In Isaiah 55, God acknowledges through the prophet that evil has a foothold among us on earth. It’s just too tempting to put ourselves first, and God and neighbor last. The lie that some have power and privilege over others persists, so God clarifies, reminding us that everything that exists is God’s to give, including mercy and reconciliation, and God gives freely to all, including those who have gotten lost in the lies.

The truth is that God is a mystery beyond our knowing, and every creative word carried on the breath of God will accomplish God’s purpose for it because God is always faithful to Their promises. Our only response can be to give thanks and trust.

Zephaniah affirms that God always keeps Their promises, so we can rejoice knowing that God can and will deal with the liars who dishonor and diminish us, and God is always redeeming, restoring us to abundance in Their love.

Our response to God’s covenant with us, is our covenant with God: Our Baptismal Covenant, in which we affirm our commitment to live with one another according to God’s plan of love. We promise to resist the evil that lies to us and hoards God’s gifts. We promise to proclaim by everything we say and do that God loves all God has created. And we promise to serve God by making every effort we can to bring about justice and peace while upholding and honoring the dignity of every human being.

When we fail to resist evil (which we will), or when we join with it for our own benefit, we promise to repent, to turn around and go in a new direction, to return to God, who will forgive us, dust us off, and send us back out to keep on serving.

God has made clear that everyone is within reach of Their saving grace. We have no right to act as if anyone or any group is outside of that reach. Equality is the way of God.

The systems of the world would disagree. They thrive on inequality. They use it to justify their hoarding – I deserve this, I earned it. You don’t deserve it, so even if you did earn it, you can’t have it. The destruction of Black Wall Street in Tulsa, OK in 1921 comes to mind along with the continued presence of racially restrictive covenants in the deeds of many homes here in St. Louis. This is an injustice we here at Emmanuel have been working to correct for the last two years.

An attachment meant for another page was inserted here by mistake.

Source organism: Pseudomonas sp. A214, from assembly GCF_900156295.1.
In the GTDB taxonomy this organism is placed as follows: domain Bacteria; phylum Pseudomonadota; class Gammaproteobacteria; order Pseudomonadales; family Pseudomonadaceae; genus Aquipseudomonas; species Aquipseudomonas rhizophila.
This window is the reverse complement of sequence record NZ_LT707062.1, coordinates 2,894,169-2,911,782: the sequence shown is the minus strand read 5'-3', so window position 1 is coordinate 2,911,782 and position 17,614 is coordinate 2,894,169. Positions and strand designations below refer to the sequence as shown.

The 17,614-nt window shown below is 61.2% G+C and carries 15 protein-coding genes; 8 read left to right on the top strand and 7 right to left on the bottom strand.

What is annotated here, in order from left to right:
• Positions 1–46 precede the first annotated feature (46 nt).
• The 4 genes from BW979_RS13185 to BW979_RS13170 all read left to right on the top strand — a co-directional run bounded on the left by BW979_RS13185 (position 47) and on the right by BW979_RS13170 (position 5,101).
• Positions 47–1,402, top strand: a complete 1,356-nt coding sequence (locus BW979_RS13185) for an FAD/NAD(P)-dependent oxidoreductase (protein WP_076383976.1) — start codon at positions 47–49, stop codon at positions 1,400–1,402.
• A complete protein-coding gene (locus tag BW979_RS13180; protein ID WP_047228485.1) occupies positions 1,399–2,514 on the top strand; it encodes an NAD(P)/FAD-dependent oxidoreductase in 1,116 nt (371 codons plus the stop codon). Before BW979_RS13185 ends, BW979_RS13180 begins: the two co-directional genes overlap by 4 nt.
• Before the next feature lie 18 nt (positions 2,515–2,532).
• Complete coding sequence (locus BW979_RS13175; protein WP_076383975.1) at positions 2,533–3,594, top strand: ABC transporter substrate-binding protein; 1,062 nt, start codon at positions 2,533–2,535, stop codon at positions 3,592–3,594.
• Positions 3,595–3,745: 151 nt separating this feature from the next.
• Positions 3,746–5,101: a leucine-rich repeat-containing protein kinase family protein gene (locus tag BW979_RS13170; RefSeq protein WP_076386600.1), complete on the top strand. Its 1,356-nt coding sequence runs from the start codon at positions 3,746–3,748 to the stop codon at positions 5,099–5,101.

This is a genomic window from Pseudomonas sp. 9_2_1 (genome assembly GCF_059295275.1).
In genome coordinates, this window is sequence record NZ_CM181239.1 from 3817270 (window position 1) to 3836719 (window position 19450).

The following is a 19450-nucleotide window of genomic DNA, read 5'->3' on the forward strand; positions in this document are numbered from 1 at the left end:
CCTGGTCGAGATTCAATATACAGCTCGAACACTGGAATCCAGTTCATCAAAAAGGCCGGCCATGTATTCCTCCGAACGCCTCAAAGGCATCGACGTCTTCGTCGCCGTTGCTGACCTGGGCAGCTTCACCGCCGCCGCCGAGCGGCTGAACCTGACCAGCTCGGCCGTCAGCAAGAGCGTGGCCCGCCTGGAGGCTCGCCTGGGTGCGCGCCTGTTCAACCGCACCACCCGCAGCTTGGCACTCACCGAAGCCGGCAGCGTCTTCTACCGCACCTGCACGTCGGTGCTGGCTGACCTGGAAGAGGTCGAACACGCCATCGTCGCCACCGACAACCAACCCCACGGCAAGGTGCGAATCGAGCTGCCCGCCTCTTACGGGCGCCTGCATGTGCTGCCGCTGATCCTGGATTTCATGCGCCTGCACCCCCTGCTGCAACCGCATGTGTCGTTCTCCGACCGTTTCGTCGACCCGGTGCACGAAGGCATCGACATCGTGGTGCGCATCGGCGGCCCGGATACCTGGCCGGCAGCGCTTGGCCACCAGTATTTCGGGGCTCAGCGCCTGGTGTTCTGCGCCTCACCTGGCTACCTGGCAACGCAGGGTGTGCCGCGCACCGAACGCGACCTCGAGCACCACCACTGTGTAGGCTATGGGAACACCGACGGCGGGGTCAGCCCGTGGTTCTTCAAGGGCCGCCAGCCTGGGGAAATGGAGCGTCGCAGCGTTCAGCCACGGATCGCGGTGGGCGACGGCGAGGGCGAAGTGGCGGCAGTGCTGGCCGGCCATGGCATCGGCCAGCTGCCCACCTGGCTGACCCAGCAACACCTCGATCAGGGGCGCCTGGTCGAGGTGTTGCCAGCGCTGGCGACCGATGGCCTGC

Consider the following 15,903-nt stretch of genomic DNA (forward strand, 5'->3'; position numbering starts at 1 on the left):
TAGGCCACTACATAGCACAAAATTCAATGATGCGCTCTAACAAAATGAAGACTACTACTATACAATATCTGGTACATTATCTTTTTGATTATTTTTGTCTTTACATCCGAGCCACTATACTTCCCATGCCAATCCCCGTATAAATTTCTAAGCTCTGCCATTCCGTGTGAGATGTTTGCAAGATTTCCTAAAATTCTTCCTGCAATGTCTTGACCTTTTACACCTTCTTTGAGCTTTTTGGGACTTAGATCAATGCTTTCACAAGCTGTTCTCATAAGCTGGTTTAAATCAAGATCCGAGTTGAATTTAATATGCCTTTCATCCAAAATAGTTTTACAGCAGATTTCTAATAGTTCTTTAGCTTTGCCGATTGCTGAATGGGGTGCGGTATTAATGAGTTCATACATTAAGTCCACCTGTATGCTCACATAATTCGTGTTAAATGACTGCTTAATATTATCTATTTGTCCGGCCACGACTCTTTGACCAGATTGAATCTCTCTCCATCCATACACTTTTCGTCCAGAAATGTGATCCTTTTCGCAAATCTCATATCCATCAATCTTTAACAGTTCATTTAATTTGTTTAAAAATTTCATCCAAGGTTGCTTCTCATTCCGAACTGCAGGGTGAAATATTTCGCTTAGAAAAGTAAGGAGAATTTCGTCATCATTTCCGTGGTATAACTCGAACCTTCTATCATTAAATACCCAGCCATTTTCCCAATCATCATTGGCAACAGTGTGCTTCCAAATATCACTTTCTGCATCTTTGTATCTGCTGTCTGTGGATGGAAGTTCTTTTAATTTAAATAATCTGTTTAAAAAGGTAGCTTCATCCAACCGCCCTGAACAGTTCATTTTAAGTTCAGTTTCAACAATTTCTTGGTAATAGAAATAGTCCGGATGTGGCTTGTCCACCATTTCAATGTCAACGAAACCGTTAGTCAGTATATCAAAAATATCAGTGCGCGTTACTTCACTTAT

In short, our Baptismal Covenant calls us to a revolution of love, that is, a transformation, a reformation of the inequalities of the world and restoration of the equality bestowed upon us by God. The beautiful thing about this revolution, the revolution of love inaugurated by Jesus’s resurrection, is that it is carried on the breath of God.

The revolution of love is not like revolutions of the world which sound like bombs and lies and threats. Neither is it guilt or morality-driven coercion like so many of the so-called Christian churches practice today. This revolution, the revolution of love, is one of a quiet, steady turning of the way of the world toward the way of God.

I was talking to a priest-friend last week about Tracy Chapman, the talented musician who made a big splash at the Oscars singing her 1988 hit song, “Fast Car”, with country music singer Luke Combs. Watching them, for me, was a dazzling moment of equality-making, a whispered revolution. There was a queer black woman singing her mega-hit with a straight white man on a stage viewed by millions. 

This priest-friend told me that Tracy Chapman’s song, “Talkin’ Bout a Revolution”, which she wrote at age 16, was inspired by her experience at her Episcopal High School. So, I looked that up. You can find just about anything on YouTube. (It's linked HERE and is found at 4.06)

So here’s the story: raised in Cleveland, OH, Tracy was awarded a scholarship to an Episcopal boarding school in Danbury, CT as part of a program called, “A Better Chance.” She said the people at the school “didn’t have a sense of where the scholarship students like [her] came from”; neither did they “have much interest.” She said they thought “that people who didn’t have money or were working class, their lives weren’t significant and they somehow couldn’t make a change.” This made her mad, she said, and inspired the song.

If you’ve never heard “Talkin’ About a Revolution” it starts with these words: “Don’t you know they’re talking about a revolution? It sounds like a whisper…”

Listening to this song 35 years after I first heard it gave me the chills. I understand this whisper so differently now. However she meant it, I heard it as the breath of God speaking creatively still, setting us on the path of justice, dignity and equality for all.